Our AddressModel is certainly not a simple POCO anymore, and grabbing the IStateRepository from the underlying DI container is ugly. Furthermore, with APIs tending toward asynchronous operations, this synchronous validation becomes unacceptable. So, do we go back to mile-long if-statements?

FluentValidation for the win!

If you’re like me, you were greatly relieved when Entity Framework 5 introduced fluent configurations. Instead of using a nasty EDMX file or more attributes developers could define the configuration using chained method calls. FluentValidation is a library that achieves the same fluent configuration chaining, but for validation.

Here is an equivalent validation for the AddressModel using FluentValidation:

public class AddressModelValidator : AbstractValidator<AddressModel>
{
   private readonly IServiceProvider serviceProvider;

   public AddressModelValidator(IServiceProvider serviceProvider)
   {
      this.serviceProvider = serviceProvider;

      RuleFor(x => x.Line1).NotEmpty();
      RuleFor(x => x.Line1).MaximumLength(100);
      RuleFor(x => x.Line2).MaximumLength(100);
      RuleFor(x => x.City).NotEmpty();
      RuleFor(x => x.City).MaximumLength(100);
      RuleFor(x => x.State).NotEmpty();
      RuleFor(x => x.State).MaximumLength(2);
      RuleFor(x => x.Zip).NotEmpty();
      RuleFor(x => x.Zip).Matches(@"^\d{5}(-?\d{4})?$");

      RuleFor(x => x.State).MustAsync(IsKnownState).When(x => x.State != null);
   }

   private async Task<bool> IsKnownState(string abbreviation, CancellationToken token)
   {
      var stateRepository = serviceProvider.GetRequiredService<IStateRepository>();
      var state = await stateRepository.GetStateAsync(abbreviation, token);
      return state != null;
   }
}

Notice I was able to easily inject an IServiceProvider into the constructor, which allows me to easily retrieve dependencies on-demand. I’m also able provide an asynchronous implementation, using MustAsync, to check the validity of the provided state.

Also notice I did not directly inject the IStateRepository interface into the constructor. This is an artifact of the way lifetime scopes are managed by the dependency injection framework. You’ll also notice I used GetRequiredServices, which is extension method that makes working with the IServiceProvider interface easier.

To let ASP.NET Core know to use FluentValidation, we must update the Startup.cs file again. First, open the NuGet package manager and add FluentValidation.AspNetCore to your project. In the ConfigureServices method, tag a call to AddFluentValidation onto the AddMvc method.

services.AddMvc()
   .SetCompatibilityVersion(CompatibilityVersion.Version_2_1)
   .AddFluentValidation(o =>
{
   o.RegisterValidatorsFromAssemblyContaining<AddressModelValidator>();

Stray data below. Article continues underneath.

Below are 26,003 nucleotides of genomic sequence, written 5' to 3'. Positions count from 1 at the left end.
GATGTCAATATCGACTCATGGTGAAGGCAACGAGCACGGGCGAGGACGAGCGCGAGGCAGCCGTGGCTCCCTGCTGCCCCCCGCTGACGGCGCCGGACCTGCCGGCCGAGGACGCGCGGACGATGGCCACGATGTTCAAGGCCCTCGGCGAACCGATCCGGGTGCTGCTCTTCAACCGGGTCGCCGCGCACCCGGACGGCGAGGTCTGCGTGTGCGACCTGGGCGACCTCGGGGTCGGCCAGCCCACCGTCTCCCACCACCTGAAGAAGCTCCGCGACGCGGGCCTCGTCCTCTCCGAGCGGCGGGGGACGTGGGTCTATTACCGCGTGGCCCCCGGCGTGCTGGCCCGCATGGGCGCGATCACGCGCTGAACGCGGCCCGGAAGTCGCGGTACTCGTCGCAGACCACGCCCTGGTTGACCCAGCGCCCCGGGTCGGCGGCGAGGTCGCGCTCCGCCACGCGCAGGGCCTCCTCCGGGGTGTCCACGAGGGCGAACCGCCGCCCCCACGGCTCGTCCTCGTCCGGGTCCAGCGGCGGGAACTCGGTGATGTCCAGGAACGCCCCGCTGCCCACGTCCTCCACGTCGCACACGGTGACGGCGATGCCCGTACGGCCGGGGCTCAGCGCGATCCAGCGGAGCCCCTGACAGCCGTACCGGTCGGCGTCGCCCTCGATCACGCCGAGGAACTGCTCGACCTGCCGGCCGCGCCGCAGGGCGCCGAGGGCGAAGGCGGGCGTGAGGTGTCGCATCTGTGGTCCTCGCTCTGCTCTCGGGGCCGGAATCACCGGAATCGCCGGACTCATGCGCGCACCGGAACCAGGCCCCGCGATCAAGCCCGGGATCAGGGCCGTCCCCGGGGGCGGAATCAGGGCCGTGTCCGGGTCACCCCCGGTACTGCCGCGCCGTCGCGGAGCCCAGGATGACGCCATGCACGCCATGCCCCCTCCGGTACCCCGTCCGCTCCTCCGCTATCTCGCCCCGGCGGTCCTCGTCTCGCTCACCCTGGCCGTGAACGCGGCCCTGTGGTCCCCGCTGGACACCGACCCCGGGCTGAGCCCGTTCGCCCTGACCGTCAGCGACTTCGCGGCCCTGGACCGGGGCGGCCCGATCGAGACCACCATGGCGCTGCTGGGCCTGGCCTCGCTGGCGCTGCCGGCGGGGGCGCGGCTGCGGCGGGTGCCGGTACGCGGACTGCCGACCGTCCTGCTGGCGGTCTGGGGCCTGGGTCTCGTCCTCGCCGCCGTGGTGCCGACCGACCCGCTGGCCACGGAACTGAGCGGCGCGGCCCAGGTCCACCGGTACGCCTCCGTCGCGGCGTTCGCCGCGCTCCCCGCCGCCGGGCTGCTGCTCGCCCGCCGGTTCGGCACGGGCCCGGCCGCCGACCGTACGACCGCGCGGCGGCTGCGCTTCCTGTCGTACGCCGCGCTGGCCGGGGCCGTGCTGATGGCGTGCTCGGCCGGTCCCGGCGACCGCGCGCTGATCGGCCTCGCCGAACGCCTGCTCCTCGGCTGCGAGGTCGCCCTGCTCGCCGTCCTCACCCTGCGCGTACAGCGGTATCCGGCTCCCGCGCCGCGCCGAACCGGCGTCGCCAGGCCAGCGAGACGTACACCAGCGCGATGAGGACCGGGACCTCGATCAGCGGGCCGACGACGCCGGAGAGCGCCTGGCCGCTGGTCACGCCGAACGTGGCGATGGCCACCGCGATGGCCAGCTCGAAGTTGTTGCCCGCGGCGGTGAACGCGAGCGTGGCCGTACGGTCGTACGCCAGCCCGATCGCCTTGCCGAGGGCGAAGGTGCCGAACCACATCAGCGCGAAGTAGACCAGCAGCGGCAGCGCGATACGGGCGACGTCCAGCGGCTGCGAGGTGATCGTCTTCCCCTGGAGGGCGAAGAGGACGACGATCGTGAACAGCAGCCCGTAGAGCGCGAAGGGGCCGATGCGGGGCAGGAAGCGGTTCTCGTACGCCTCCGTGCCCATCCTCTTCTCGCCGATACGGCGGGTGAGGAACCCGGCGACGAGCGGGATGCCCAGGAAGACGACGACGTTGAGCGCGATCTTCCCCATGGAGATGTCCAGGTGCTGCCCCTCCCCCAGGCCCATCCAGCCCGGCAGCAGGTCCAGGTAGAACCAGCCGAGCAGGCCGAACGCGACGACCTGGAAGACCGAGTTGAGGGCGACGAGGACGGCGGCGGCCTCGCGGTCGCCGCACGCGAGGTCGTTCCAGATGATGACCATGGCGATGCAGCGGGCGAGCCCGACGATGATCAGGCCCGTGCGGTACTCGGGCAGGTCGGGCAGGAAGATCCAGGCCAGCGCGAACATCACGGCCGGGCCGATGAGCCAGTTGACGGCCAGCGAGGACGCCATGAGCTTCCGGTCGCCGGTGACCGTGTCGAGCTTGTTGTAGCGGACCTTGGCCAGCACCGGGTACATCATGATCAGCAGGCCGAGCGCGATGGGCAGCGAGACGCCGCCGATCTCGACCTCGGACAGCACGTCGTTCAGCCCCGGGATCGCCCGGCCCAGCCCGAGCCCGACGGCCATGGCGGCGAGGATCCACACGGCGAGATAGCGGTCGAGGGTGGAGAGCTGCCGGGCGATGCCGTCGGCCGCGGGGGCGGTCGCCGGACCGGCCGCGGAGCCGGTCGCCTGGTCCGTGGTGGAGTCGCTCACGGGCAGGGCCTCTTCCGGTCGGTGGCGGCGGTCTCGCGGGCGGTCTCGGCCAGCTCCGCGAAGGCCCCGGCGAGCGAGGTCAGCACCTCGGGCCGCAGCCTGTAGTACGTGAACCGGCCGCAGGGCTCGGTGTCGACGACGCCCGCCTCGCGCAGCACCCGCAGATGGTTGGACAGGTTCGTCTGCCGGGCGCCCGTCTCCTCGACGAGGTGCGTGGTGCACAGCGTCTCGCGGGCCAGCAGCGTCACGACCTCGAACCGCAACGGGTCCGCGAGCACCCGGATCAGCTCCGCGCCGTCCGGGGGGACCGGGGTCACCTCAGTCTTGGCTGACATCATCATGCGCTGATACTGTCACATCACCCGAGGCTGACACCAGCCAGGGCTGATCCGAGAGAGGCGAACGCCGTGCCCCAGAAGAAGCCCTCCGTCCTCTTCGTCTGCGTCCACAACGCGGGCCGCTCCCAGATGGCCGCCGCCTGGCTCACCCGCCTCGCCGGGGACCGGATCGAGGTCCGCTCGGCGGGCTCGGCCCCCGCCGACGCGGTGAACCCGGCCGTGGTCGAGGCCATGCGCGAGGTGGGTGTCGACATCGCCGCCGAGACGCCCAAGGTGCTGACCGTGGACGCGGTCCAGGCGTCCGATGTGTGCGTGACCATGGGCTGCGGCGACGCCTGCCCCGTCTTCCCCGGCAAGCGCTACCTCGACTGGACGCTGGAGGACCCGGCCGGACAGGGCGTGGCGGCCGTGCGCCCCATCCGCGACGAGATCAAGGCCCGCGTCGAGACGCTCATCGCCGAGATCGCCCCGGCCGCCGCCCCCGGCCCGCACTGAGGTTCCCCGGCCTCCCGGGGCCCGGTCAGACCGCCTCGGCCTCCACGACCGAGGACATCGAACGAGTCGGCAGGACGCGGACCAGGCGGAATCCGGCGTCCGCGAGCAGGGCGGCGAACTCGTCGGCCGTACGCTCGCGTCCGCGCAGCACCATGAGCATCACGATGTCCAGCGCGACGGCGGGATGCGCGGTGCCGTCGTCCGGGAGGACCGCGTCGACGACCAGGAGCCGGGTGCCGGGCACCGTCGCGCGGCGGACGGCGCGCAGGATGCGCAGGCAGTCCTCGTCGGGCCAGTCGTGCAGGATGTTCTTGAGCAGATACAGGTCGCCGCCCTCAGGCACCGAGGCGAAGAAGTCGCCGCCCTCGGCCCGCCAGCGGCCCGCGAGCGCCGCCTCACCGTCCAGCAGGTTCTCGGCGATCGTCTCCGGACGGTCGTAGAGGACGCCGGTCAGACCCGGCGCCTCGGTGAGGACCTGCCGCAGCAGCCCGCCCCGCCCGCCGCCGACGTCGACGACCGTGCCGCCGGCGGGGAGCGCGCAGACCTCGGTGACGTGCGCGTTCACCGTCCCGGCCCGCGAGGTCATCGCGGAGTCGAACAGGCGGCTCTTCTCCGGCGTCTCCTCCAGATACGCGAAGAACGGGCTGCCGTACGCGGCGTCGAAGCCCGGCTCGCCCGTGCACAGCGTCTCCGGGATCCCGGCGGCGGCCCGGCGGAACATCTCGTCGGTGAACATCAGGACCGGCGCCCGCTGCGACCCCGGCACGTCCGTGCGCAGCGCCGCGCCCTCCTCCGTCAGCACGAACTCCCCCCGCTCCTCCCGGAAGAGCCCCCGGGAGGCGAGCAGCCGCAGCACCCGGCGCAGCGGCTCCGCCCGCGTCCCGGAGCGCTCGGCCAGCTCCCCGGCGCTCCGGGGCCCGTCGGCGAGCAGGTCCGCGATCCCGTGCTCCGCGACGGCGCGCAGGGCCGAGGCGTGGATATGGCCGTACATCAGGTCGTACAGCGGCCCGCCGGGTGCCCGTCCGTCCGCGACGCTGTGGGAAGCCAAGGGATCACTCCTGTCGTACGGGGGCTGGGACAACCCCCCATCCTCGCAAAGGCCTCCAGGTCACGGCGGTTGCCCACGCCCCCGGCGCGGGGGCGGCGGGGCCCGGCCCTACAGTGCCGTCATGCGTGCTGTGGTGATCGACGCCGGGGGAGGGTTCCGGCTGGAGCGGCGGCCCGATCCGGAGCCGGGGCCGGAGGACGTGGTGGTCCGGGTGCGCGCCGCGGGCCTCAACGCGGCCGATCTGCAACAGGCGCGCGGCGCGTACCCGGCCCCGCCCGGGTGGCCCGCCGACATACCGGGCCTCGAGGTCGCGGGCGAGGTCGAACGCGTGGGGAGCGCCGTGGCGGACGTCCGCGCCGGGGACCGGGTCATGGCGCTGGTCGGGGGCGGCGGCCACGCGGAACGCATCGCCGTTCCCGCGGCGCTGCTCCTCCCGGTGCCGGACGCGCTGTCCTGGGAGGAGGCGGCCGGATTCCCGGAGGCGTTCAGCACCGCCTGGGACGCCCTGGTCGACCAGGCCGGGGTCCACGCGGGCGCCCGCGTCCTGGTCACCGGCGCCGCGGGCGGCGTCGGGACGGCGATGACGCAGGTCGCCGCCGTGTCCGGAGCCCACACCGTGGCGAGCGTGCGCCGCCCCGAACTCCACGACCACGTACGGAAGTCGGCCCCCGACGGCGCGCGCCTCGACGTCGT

});

The good news is FluentValidation will reuse the dependency injection configuration provided by ASP.NET Core. The call to RegisterValidatorsFromAssemblyContaining automatically registers all validator classes in an assembly with the service collection. That’s what allows me to pass things like IServiceProvider or IValidatorFactory to the constructor. The AddFluentValidation method provides several methods for configuring FluentValidation to work with ASP.NET Core.

Registering FluentValidation with Swagger

If you open SwaggerUI again, you’ll notice we’ve lost all our model validation info. By default, Swashbuckle only knows how to generate documentation for data annotations.

Fortunately, some other smart people already went through the pain of integrating Swashbuckle and FluentValidation. Simply add the MicroElements.Swashbuckle.FluentValidation NuGet package, and now you can make a simple modification to the AddSwaggerGen call:

services.AddSwaggerGen(c =>
{
   c.SwaggerDoc("v1", new Info() { Title = "Web App", Version = "v1" });
   // Set the comments path for the Swagger JSON and UI.
   var xmlFile = $"{Assembly.GetExecutingAssembly().GetName().Name}.xml";
   var xmlPath = Path.Combine(AppContext.BaseDirectory, xmlFile);
   c.IncludeXmlComments(xmlPath);
   c.AddFluentValidationRules();
});

This single line of code lets swagger inspect your validator classes to build the equivalent documentation that came with data annotations. So now, when you open SwaggerUI, you can view the same level of detail you had originally:

As I’ve shown, adding API documentation to ASP.NET Core is extremely simple. So far, I love how flexible ASP.NET Core is. I don’t feel like I’m jumping through hoops to access dependency injection or swap in my own libraries. It just works!

Lastly, if your organization needs assistance when it comes to Customer Engagement, Analytics and Insights, Cloud and Hybrid IT, or Enterprise Mobility, please don't hesitate to reach out. Our expert consultants would love to get you started.

References

FluentValidation Docs - https://github.com/JeremySkinner/FluentValidation/wiki/a.-Index
Swagger Configuration - https://docs.microsoft.com/en-us/aspnet/core/tutorials/getting-started-with-swashbuckle?view=aspnetcore-2.1&tabs=visual-studio%2Cvisual-studio-xml
Swagger/FluentValidation Integration - https://github.com/micro-elements/MicroElements.Swashbuckle.FluentValidation
Customizing Swagger Docs - https://www.schaeflein.net/adding-implementation-notes-to-swagger-ui-via-swashbuckle-attributes/
ASP.NET Model Validation - https://docs.microsoft.com/en-us/aspnet/core/mvc/models/validation?view=aspnetcore-2.1

Travis Parks
Travis Parks Software Architect

For over a decade, Travis Parks has served as technical lead and software architect with a focus on building web-facing and enterprise-level software systems across countless industry verticals. Travis holds a BS in Computer Science from Lock Haven University and is a certified Scrum Master.